As of January 2003, out of a total of 52224 planets which have been given numbers, only 10038 or 19.2% have been named. In general, the earlier a planet was discovered, the sooner it was named. For example, each of the first 3300 planets were assigned a name. Unfortunately, the naming ratio seriously dropped off during the last few years. While this ratio was nearly constant with 75 - 80% at the first half of the last decade, it decreased to approximately 60% at the end of the millenium. Reasons for the delay in the naming process which unfortunately reduces the security of redundancy are the lack of staff at the CSBN and the MPC. Occasionally, a limitation (e.g., by the magnitudes) or even a general stop of the naming was considered. Figure 3 demonstrates that the completeness of names declines considerably with higher numbers.

There has always been a preference for names consisting of a single word. This rule could not be maintained, however, since the names of some of the people to be honored consist of two or even three words. Thus 178 out of 10038 names combined of more than one word had to be tolerated. A total of 82 designations contain a hyphen, and 46 an apostrophe. For some time a diacritical mark, such as an umlaut could not be adequately represented by data processing machines. The use of diacritical marks causes no such problem with machine-readable data now, and consequently such marks are found in 529 names. The length of a chosen name is also interesting. Names

100 1111

0 10000 20000 30000 40000

Fig. 3: Fraction of named minor planets

0 10000 20000 30000 40000

Fig. 3: Fraction of named minor planets consisting of a single character have never been accepted. For reasons of data processing, however, a maximum length of 16 characters was adopted. Unfortunately, this rule was violated in the special case of (4015) Wilson-Harrington. The following table shows the present distribution of the length of names:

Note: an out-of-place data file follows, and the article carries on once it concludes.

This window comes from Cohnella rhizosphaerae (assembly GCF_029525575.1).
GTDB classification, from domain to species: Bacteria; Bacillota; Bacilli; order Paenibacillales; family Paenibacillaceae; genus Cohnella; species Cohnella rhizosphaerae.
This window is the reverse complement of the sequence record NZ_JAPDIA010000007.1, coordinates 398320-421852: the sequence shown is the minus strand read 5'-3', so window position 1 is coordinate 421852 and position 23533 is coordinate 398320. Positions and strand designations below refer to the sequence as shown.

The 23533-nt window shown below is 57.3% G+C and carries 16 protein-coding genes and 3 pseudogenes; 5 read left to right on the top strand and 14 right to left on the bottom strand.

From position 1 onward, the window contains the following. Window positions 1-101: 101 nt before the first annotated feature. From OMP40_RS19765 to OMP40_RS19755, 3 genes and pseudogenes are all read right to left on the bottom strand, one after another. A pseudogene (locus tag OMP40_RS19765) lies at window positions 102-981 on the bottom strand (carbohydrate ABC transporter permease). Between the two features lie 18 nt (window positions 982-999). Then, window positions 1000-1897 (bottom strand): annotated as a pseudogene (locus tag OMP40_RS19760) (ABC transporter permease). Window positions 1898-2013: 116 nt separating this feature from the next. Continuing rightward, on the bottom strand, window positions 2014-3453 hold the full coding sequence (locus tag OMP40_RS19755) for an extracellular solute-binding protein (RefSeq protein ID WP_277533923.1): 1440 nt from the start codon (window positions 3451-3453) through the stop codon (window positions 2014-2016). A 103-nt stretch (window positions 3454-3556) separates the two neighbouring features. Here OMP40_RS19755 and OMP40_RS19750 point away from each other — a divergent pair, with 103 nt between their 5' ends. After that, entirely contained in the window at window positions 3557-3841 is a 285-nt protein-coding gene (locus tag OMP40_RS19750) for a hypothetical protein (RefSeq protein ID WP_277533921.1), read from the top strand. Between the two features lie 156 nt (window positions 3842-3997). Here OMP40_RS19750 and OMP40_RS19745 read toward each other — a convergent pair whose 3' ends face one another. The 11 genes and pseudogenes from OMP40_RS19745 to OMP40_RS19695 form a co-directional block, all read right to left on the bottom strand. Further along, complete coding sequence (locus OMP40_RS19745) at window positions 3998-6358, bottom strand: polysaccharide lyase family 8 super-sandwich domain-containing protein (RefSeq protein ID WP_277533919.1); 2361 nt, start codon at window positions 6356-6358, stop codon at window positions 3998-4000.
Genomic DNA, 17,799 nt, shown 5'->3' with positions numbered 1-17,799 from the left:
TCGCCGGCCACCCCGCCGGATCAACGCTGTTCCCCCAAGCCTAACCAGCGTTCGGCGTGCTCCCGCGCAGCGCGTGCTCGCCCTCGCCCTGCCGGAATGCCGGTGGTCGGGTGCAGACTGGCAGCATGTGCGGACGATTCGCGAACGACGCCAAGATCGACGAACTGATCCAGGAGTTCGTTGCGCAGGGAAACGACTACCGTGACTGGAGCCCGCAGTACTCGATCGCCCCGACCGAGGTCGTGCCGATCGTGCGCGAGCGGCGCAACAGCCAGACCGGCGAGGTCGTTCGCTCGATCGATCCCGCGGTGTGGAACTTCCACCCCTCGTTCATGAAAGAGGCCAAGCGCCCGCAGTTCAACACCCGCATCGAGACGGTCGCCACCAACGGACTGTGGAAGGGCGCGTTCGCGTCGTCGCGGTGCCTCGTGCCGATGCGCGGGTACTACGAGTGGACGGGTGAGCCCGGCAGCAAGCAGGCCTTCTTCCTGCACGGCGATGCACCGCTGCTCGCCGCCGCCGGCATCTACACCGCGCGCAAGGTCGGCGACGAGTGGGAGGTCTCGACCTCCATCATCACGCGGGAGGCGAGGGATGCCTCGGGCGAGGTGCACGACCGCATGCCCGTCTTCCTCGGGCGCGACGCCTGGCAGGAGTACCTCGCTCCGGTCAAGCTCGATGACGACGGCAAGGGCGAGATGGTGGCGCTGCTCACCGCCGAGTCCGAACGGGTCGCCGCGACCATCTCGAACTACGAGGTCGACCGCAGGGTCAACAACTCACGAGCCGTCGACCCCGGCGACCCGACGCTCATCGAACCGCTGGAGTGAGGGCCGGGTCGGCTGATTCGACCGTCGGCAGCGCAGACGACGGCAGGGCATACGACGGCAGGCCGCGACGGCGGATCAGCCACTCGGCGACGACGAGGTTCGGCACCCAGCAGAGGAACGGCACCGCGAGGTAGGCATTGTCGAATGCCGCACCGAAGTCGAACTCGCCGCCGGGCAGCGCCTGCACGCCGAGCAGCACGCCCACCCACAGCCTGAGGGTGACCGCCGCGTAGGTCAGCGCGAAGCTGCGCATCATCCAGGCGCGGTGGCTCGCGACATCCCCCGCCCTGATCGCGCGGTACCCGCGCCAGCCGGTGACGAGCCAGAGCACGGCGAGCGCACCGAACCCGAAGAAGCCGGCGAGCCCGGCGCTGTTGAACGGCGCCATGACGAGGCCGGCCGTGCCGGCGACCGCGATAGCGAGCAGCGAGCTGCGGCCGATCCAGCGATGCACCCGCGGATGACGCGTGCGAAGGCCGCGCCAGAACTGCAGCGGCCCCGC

Number of characters

Minor Planet names

Number of characters

Minor Planet names

2

7

10

830

3

101

11

611

4

514

12

375

5

1129

13

192

6

1664

14

110

7

1692

15

61

8

1556

16

32

9

1162

17

1

not classified by countries. Nevertheless, as can be seen in Appendix 7, the statistics on some 7650 classifications is quite informative. There is a clear predominance of the 'great powers' in the field of minor planets: names that can be definitely assigned to a country come mainly from the USA or the former USSR, followed by Japan, Germany, France, Italy and the Czech and Slovak Republics. The USA and especially Japan became outstanding only during the last decades. The USSR and Germany owe their ranking mainly to the observatories at Simeis/CrAO, Heidelberg, and Tautenburg, respectively. The preponderance of countries from the Northern Hemisphere is striking.

After the publication of the first edition of this "Dictionary" some very useful papers dealing with name classifications have been appeared. Combes (1993) published a very interesting list with free classification criteria. Schmadel (1992) compiled a special catalogue of astronomers belonging to the European Southern Observatory (ESO). Special investigations concerning names with close relations to certain countries have been undertaken by Meeus (1988), Denoyelle (1995/96) and by Schnell and Haupt (1996).

Classification according to other criteria is not so straightforward. After several attempts we found 19 rough categories which came up rather automatically. In this way more than 95% of all names could be classified, compared to only 76% according to a classification based on country. A first analysis shows that the names of minor planets do not reflect an 'astronomers' cemetery,' a 'female sky,' or even an 'Iliad sphere,' as has often been suggested. There are, however, periods during which the naming could be so described.